Genre: Women's Fiction
Summary (from Goodreads): For as long as she can remember, Dana Clarke has longed for the stability of home and family. Now she has married a man she adores, whose heritage can be traced back to the Mayflower, and she is about to give birth to their first child. But what should be the happiest day of her life becomes the day her world falls apart. Her daughter is born beautiful and healthy, and in addition, unmistakably African-American in appearance. Dana’s determination to discover the truth about her baby’s heritage becomes a shocking, poignant journey. A superbly crafted novel, Family Tree asks penetrating questions about family and the choices people make in times of crisis.
Review: I generally like Delinsky's books for what they are, and I'll classify that as chick lit for moms. This book had an interesting premise, but didn't live up to my expectations for many reasons. The thing that bothered me most is that when the mother thought she had a great-grandparent who was part African American (giving her a heritage that was 1/16th African American) she immediately questioned who she really was, telling her family that she is now an African American. Really? Would suddenly finding out you are 1/16th of any nationality at all really make much of a difference in how you view yourself or how you live your life? I don't think so. And shouldn't the concern here be focused on how the child's looks will affect her life? Also, the controversy between husband and wife about genetic testing was unbelievable; the husband's refusal to discuss it logically with his wife made me MAD. I also questioned whether Delinsky had every been around a newborn, given the ease with which the mother suddenly took over a yarn store and care of an elderly relative, while toting around a newborn baby. I frequently reread some of Delinsky's earlier novels that have sympathetic characters, strong and believable dialogue, and discuss family issues, but this one I will donate to Goodwill.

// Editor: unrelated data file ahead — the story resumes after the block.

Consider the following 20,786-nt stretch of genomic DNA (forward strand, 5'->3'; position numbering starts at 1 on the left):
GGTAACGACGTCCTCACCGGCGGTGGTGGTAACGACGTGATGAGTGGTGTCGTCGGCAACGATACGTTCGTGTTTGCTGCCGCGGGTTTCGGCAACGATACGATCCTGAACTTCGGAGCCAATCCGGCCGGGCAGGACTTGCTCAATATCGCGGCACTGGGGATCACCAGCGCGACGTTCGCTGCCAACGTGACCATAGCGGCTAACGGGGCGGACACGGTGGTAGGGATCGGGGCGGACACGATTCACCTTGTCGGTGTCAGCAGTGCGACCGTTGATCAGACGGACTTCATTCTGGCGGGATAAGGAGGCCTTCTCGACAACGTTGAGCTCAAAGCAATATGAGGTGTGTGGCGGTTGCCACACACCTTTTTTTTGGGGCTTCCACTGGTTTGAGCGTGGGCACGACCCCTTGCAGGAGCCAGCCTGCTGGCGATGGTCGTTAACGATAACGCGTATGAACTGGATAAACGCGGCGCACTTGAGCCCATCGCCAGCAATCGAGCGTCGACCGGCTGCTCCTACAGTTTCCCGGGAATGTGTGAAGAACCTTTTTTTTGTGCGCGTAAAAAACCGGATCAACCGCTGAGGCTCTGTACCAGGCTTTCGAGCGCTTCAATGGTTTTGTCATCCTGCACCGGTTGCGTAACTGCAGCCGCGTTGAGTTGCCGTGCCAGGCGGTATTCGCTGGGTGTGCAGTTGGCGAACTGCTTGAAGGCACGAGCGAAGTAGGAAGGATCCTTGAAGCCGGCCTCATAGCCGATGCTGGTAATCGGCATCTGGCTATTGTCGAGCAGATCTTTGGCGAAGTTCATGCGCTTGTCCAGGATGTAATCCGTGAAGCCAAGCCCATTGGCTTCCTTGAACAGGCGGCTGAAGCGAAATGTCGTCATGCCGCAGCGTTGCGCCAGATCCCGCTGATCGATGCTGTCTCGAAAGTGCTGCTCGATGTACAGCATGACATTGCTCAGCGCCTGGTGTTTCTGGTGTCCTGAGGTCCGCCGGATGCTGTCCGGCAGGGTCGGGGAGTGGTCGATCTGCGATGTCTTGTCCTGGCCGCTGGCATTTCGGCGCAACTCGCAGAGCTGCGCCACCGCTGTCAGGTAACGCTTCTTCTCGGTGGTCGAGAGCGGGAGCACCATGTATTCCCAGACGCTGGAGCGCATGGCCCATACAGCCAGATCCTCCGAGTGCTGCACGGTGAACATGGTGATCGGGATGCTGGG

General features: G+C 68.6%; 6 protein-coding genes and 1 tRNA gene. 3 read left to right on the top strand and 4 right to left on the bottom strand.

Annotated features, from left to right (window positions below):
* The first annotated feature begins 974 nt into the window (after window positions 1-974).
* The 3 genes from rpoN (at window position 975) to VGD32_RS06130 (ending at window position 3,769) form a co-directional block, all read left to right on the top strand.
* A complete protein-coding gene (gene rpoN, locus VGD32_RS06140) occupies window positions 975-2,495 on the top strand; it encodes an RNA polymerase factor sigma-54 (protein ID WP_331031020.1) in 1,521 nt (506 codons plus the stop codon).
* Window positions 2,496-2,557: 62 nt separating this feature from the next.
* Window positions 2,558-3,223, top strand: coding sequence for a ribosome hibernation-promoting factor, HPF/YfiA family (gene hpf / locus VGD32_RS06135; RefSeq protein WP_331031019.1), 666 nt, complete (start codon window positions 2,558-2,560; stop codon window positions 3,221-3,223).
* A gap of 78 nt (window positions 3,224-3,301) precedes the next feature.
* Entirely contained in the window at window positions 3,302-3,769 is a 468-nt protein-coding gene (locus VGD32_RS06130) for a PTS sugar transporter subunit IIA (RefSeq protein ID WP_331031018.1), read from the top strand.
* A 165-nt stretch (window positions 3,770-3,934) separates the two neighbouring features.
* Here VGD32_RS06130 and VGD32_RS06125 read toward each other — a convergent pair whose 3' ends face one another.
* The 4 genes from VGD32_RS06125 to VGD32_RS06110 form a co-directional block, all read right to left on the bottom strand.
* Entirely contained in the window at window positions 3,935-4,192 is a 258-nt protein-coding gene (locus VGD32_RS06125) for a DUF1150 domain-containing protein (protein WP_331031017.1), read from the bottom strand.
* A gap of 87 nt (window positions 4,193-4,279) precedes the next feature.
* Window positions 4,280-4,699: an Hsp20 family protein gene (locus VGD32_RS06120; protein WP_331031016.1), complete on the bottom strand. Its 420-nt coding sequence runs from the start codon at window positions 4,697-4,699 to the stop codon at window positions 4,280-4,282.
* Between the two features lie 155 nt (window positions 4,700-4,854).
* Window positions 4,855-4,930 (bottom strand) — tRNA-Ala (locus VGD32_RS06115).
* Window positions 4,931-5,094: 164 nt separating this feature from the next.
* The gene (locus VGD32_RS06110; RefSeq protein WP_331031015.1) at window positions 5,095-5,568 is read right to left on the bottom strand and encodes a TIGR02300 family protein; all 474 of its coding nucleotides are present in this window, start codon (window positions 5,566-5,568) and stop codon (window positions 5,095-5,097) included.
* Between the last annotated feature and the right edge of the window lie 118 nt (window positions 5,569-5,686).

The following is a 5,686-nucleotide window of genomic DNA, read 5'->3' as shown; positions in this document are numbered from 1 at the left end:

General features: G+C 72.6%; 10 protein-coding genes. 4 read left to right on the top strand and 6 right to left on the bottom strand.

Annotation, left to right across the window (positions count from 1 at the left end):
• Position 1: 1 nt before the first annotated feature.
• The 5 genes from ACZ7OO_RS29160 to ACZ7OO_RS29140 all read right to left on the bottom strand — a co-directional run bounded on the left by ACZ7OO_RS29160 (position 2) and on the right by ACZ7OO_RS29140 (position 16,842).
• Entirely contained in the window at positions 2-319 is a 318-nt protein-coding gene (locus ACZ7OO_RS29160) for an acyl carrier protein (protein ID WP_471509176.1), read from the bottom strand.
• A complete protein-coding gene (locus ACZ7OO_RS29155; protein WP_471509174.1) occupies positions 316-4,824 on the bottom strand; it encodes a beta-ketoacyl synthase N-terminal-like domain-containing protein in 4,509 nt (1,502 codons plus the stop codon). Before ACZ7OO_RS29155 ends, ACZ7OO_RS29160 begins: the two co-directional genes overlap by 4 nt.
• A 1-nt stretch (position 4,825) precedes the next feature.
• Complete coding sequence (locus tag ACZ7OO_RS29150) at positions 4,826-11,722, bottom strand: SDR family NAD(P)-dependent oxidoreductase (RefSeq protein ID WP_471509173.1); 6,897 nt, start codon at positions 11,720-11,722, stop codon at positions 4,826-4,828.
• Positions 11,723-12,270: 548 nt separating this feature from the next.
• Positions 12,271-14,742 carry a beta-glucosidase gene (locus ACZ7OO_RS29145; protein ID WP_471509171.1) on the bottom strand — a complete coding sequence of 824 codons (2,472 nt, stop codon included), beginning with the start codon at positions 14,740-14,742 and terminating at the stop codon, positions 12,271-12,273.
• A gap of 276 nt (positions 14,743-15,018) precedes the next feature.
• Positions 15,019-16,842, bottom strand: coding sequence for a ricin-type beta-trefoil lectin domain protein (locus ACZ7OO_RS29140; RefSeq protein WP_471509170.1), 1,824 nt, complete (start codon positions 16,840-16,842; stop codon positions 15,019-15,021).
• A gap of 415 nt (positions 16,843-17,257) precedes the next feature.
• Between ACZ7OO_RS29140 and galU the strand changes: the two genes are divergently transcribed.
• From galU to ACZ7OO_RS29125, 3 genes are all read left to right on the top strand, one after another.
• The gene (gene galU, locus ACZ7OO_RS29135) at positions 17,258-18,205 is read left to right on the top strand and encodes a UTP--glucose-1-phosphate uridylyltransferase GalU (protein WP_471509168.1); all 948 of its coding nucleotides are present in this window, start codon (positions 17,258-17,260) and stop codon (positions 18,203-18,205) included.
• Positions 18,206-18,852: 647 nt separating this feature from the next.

Rating: 2 stars